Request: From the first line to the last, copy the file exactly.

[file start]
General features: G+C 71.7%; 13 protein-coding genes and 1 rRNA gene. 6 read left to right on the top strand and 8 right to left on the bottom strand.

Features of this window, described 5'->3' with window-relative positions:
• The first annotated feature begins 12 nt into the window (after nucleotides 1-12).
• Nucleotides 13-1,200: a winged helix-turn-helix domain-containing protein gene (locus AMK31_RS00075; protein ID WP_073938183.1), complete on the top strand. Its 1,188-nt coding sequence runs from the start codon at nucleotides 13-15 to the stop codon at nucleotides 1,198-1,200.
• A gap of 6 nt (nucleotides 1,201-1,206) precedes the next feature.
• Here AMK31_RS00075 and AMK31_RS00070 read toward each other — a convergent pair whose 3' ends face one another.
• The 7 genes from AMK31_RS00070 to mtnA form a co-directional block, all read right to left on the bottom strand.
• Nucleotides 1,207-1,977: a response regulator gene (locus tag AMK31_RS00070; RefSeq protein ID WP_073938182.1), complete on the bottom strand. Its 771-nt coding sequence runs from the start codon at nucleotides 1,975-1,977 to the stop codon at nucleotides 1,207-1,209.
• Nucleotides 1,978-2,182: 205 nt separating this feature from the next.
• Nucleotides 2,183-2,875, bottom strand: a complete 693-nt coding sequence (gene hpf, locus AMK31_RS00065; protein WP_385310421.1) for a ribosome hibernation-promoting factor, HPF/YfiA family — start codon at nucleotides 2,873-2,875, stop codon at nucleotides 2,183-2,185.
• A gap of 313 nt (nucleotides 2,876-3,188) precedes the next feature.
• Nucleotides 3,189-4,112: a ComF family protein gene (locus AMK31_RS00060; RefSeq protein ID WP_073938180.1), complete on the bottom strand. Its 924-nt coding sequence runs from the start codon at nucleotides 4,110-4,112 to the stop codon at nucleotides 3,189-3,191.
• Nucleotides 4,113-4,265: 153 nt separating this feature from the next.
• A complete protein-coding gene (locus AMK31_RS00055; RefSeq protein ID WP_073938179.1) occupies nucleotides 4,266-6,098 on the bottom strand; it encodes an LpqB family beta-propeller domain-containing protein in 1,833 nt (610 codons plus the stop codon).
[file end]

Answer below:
General features: G+C 71.7%; 13 protein-coding genes and 1 rRNA gene. 6 read left to right on the top strand and 8 right to left on the bottom strand.

Features of this window, described 5'->3' with window-relative positions:
• The first annotated feature begins 12 nt into the window (after nucleotides 1-12).
• Nucleotides 13-1,200: a winged helix-turn-helix domain-containing protein gene (locus AMK31_RS00075; protein ID WP_073938183.1), complete on the top strand. Its 1,188-nt coding sequence runs from the start codon at nucleotides 13-15 to the stop codon at nucleotides 1,198-1,200.
• A gap of 6 nt (nucleotides 1,201-1,206) precedes the next feature.
• Here AMK31_RS00075 and AMK31_RS00070 read toward each other — a convergent pair whose 3' ends face one another.
• The 7 genes from AMK31_RS00070 to mtnA form a co-directional block, all read right to left on the bottom strand.
• Nucleotides 1,207-1,977: a response regulator gene (locus tag AMK31_RS00070; RefSeq protein ID WP_073938182.1), complete on the bottom strand. Its 771-nt coding sequence runs from the start codon at nucleotides 1,975-1,977 to the stop codon at nucleotides 1,207-1,209.
• Nucleotides 1,978-2,182: 205 nt separating this feature from the next.
• Nucleotides 2,183-2,875, bottom strand: a complete 693-nt coding sequence (gene hpf, locus AMK31_RS00065; protein WP_385310421.1) for a ribosome hibernation-promoting factor, HPF/YfiA family — start codon at nucleotides 2,873-2,875, stop codon at nucleotides 2,183-2,185.
• A gap of 313 nt (nucleotides 2,876-3,188) precedes the next feature.
• Nucleotides 3,189-4,112: a ComF family protein gene (locus AMK31_RS00060; RefSeq protein ID WP_073938180.1), complete on the bottom strand. Its 924-nt coding sequence runs from the start codon at nucleotides 4,110-4,112 to the stop codon at nucleotides 3,189-3,191.
• Nucleotides 4,113-4,265: 153 nt separating this feature from the next.
• A complete protein-coding gene (locus AMK31_RS00055; RefSeq protein ID WP_073938179.1) occupies nucleotides 4,266-6,098 on the bottom strand; it encodes an LpqB family beta-propeller domain-containing protein in 1,833 nt (610 codons plus the stop codon).